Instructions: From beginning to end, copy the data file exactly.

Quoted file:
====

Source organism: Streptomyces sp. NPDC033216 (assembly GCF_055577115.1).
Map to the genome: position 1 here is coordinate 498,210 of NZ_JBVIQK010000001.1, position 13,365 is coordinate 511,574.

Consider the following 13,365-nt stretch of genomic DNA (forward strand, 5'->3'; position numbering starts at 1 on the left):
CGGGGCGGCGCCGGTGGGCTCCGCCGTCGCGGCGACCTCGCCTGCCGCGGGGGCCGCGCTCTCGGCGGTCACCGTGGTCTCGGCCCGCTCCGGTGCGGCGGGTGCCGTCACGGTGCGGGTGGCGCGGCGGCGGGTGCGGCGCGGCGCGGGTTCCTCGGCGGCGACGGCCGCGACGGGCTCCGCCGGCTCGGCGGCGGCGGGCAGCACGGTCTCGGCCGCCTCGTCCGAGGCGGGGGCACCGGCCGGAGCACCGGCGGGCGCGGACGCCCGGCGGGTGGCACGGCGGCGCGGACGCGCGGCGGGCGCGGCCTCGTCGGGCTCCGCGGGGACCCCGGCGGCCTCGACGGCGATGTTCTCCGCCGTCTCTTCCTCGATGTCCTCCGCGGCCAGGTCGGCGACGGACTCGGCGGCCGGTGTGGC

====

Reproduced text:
Source organism: Streptomyces sp. NPDC033216 (assembly GCF_055577115.1).
Map to the genome: position 1 here is coordinate 498,210 of NZ_JBVIQK010000001.1, position 13,365 is coordinate 511,574.

Consider the following 13,365-nt stretch of genomic DNA (forward strand, 5'->3'; position numbering starts at 1 on the left):
CGGGGCGGCGCCGGTGGGCTCCGCCGTCGCGGCGACCTCGCCTGCCGCGGGGGCCGCGCTCTCGGCGGTCACCGTGGTCTCGGCCCGCTCCGGTGCGGCGGGTGCCGTCACGGTGCGGGTGGCGCGGCGGCGGGTGCGGCGCGGCGCGGGTTCCTCGGCGGCGACGGCCGCGACGGGCTCCGCCGGCTCGGCGGCGGCGGGCAGCACGGTCTCGGCCGCCTCGTCCGAGGCGGGGGCACCGGCCGGAGCACCGGCGGGCGCGGACGCCCGGCGGGTGGCACGGCGGCGCGGACGCGCGGCGGGCGCGGCCTCGTCGGGCTCCGCGGGGACCCCGGCGGCCTCGACGGCGATGTTCTCCGCCGTCTCTTCCTCGATGTCCTCCGCGGCCAGGTCGGCGACGGACTCGGCGGCCGGTGTGGC